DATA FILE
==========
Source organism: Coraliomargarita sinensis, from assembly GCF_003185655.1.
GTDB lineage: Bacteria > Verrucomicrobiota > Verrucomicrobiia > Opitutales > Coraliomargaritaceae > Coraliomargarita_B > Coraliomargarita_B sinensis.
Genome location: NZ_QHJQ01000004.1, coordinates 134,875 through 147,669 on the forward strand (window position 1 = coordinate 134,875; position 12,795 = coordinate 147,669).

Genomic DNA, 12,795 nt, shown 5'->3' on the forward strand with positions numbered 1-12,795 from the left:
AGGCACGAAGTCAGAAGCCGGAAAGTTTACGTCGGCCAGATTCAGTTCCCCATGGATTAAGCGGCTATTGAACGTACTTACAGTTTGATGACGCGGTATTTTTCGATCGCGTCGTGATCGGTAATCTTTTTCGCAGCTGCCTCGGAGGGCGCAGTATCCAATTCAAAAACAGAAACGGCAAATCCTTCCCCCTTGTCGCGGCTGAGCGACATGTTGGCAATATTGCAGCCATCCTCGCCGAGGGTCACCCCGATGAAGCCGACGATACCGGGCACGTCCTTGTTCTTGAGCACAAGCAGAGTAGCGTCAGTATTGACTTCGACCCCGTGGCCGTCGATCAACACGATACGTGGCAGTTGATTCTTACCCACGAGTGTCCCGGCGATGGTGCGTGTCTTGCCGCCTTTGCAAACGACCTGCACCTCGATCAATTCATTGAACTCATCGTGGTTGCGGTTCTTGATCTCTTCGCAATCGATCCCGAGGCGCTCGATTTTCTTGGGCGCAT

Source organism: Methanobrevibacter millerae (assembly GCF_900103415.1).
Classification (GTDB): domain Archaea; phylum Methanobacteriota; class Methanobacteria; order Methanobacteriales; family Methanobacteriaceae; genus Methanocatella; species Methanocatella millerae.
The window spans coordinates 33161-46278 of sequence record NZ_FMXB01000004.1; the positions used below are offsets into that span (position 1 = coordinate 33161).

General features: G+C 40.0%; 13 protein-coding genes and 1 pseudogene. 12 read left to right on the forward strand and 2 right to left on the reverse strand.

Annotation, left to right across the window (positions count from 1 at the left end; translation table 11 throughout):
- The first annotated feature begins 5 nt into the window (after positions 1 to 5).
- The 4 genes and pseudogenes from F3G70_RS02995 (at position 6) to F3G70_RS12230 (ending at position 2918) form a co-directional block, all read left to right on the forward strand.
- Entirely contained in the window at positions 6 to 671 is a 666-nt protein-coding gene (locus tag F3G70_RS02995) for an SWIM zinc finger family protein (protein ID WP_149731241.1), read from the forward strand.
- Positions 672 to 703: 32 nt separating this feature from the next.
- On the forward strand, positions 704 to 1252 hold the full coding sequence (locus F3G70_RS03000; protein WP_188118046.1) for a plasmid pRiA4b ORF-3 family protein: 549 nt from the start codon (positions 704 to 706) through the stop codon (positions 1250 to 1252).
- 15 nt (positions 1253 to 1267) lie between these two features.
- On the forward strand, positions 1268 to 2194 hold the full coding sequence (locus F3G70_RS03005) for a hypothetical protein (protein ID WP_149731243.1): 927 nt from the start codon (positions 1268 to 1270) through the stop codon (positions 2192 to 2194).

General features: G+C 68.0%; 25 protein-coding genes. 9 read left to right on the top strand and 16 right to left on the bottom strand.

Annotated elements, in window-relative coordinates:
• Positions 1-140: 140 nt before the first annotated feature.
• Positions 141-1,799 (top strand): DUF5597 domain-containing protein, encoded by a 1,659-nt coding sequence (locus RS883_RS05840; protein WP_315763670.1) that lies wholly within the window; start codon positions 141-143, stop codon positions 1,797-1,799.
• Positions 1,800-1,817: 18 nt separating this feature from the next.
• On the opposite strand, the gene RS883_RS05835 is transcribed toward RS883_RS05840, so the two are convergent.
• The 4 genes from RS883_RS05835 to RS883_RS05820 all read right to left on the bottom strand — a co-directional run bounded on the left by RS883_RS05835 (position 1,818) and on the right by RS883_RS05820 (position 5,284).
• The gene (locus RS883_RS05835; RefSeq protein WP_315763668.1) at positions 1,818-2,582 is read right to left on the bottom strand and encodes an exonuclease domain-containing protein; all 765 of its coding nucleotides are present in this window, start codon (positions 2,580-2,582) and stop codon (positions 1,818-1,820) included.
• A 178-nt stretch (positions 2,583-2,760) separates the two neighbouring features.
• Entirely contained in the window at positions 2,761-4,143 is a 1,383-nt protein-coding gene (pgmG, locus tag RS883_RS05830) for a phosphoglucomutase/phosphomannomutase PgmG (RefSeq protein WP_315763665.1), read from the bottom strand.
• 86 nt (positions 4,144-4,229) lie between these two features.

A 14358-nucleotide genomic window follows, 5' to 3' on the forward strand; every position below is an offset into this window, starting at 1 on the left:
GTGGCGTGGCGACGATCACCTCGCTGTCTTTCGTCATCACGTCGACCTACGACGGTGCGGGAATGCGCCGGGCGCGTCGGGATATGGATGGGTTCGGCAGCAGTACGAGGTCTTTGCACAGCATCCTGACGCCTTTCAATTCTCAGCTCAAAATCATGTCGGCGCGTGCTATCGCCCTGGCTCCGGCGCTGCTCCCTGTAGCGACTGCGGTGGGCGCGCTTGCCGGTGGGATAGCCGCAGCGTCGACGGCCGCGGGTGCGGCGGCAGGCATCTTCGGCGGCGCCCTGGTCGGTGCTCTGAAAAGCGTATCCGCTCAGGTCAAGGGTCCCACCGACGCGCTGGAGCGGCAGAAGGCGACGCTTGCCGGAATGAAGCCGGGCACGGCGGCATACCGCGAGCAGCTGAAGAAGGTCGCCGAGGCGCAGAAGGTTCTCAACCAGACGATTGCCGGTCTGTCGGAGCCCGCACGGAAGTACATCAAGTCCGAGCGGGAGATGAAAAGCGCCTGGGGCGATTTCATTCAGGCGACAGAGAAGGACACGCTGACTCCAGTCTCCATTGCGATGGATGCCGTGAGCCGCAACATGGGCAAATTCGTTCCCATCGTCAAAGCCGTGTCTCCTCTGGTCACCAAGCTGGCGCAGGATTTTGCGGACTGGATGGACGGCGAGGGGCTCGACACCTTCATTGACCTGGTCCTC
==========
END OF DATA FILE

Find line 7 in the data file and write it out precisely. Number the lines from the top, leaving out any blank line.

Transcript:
Classification (GTDB): domain Archaea; phylum Methanobacteriota; class Methanobacteria; order Methanobacteriales; family Methanobacteriaceae; genus Methanocatella; species Methanocatella millerae.